Great stuff here, Liz, thanks.
Gail, I've done something similar re book discussions vs reviews. This year I shifted to "reading notes" posts, documenting my reactions to various books, sometimes briefly, sometimes in more detail. I'm not exactly writing to recommend a book to my readers (sometimes I am, like with Fruitless Fall recently); more often I'm writing to think out loud, so to speak, about what I've read because putting things into written words helps me clarify my own understanding and opinions.
As an author I find it quite uncomfortable to publish negative reactions about other (contemporary) authors' work. Sometimes I'm frank, but more often I'll just say nothing at all about a book I didn't like rather than post something negative about it. For this reason, most of my more substantive books posts are about books I had a positive response to.
Authors are in a bit of a bind because if we say something that could be taken as "negative," we raise the question of whether or not we could have done any better. Or will we do better next time we have a book come out? And are we just bitter because the author we're writing about is more successful than we are?
But thinking out loud about books, as you describe it, or what I might call analysis, is important, I think. If you're in a writers' group and someone points out some flaws or weaknesses in your manuscript, do you consider it a "negative" comment or a professional analysis/response? Why is it negative to read the same kind of thing in a balanced vs. a snarky review/analysis/response/whatever we want to call it?
If no one will analyze, doesn't the reading culture lose something?
Of course, my interest in reading something more than recommendations may be because I'm as interested in writing as I am in reading. I want to know about the writing. Maybe other readers don't.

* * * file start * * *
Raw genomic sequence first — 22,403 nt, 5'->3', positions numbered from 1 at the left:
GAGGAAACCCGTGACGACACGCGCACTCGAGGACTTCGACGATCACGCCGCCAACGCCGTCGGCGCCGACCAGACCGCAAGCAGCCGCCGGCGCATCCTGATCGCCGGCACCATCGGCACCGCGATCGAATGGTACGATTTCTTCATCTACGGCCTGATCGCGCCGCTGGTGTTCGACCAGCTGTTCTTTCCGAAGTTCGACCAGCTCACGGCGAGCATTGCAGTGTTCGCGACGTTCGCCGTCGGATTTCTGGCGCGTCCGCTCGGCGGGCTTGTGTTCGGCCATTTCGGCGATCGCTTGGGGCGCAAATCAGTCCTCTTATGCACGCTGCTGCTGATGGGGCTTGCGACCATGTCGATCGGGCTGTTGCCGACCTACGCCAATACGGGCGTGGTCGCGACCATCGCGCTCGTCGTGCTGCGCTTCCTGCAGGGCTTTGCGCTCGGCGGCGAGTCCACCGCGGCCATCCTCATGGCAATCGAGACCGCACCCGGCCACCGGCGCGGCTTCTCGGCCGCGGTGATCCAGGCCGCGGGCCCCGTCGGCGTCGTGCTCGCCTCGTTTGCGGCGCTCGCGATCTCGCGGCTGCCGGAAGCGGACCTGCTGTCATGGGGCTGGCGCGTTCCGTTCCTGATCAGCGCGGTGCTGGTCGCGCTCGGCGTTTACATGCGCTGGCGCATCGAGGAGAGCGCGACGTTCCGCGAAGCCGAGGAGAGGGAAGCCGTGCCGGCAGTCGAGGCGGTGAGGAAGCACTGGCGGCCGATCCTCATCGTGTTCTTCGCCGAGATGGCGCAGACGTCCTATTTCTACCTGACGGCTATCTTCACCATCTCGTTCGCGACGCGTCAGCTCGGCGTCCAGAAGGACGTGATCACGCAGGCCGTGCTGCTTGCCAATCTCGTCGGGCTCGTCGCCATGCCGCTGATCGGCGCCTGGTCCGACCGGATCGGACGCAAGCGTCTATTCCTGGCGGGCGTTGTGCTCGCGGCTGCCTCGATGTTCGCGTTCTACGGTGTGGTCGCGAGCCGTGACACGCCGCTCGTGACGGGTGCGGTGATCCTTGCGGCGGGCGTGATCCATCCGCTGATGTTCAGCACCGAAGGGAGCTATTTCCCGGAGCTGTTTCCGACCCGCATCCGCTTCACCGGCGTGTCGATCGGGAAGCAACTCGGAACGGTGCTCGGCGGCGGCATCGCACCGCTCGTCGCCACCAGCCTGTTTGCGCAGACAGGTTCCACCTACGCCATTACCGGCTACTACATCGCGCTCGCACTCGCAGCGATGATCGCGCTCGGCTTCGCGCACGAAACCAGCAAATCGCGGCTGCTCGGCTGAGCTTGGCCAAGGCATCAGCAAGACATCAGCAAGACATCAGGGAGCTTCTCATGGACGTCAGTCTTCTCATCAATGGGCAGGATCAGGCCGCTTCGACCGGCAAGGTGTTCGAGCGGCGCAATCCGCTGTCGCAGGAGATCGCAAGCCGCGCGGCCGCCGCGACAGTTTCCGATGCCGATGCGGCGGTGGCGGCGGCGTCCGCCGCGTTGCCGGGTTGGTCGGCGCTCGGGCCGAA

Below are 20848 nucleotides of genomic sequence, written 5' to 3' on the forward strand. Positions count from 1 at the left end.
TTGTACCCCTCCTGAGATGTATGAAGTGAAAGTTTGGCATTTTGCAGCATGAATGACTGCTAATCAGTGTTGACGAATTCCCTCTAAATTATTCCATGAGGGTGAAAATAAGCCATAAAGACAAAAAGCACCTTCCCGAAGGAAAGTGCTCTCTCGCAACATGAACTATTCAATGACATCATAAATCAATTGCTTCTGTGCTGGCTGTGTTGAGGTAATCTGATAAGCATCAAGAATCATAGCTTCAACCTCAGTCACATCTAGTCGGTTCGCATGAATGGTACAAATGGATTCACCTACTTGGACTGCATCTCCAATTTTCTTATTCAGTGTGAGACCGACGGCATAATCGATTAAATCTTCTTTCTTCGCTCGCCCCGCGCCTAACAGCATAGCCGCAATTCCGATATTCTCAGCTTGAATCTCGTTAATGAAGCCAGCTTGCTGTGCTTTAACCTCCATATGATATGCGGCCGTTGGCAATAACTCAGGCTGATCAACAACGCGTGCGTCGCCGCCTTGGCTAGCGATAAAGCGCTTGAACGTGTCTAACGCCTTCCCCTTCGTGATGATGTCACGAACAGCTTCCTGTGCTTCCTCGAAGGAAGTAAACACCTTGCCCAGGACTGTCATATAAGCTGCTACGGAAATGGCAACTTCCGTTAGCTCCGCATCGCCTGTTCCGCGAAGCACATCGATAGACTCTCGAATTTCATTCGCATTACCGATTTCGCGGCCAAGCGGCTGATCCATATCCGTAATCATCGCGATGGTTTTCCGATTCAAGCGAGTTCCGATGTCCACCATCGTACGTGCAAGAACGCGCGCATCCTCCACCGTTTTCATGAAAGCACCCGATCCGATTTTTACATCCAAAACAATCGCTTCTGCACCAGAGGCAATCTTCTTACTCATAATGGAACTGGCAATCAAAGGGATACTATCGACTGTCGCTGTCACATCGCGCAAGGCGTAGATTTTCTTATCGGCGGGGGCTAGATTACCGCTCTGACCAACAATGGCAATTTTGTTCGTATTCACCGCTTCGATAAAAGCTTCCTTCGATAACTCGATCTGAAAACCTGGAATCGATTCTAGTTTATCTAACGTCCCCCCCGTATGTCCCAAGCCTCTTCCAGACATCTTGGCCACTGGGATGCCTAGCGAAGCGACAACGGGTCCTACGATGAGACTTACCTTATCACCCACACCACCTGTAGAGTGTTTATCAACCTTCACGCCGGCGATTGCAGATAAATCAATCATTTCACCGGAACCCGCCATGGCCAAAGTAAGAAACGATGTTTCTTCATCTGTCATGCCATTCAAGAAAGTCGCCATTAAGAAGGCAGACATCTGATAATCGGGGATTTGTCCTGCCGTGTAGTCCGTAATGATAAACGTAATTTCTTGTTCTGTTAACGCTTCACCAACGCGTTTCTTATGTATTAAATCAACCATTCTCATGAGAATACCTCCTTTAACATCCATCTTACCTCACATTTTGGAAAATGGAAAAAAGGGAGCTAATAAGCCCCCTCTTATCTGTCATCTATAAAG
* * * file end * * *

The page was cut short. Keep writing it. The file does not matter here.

Gail, you are spot on. I sometimes wish I'd established separate online identities for my writer self and my reader self--but it really isn't possible to separate the two. Like you, I'm approaching books with as much interest in HOW a story is told as in the story itself.
I think I think too much about the person behind the manuscript--because I too am a "person behind the manuscript." I worry about hurting another writer's feelings. And yet, as you say, in a workshop or editorial situation, I would feel no qualms about offering honest criticism. Perhaps it's the difference between pre- and post-publication.
But you are right in pointing out that the reading culture suffers if no one is brave enough to analyze and be frank. You also make a great point about balanced vs. snarky. I enjoy a good snark as much as anybody, but I do see a trend toward easy snarkiness in online discourse (and other places, but especially online) that I think ultimately shortchanges the topic at hand. It's easy to make fun of just about anything. It's much harder to write clear, insightful, respectful analysis.
I used to enjoy snark, but it got old for me. (Lots of things get old for me--I worry about not having much of an attention span.) I still enjoy a strong voice in a commentary, some attitude, perhaps, but that doesn't necessarily mean snark. I think.
Interesting stuff! I just came back from an authors retreat with 8 other pubbed YA authors and we were talking book bloggers and noting which review sites authors read. We all pretty much came back with the same lists . . .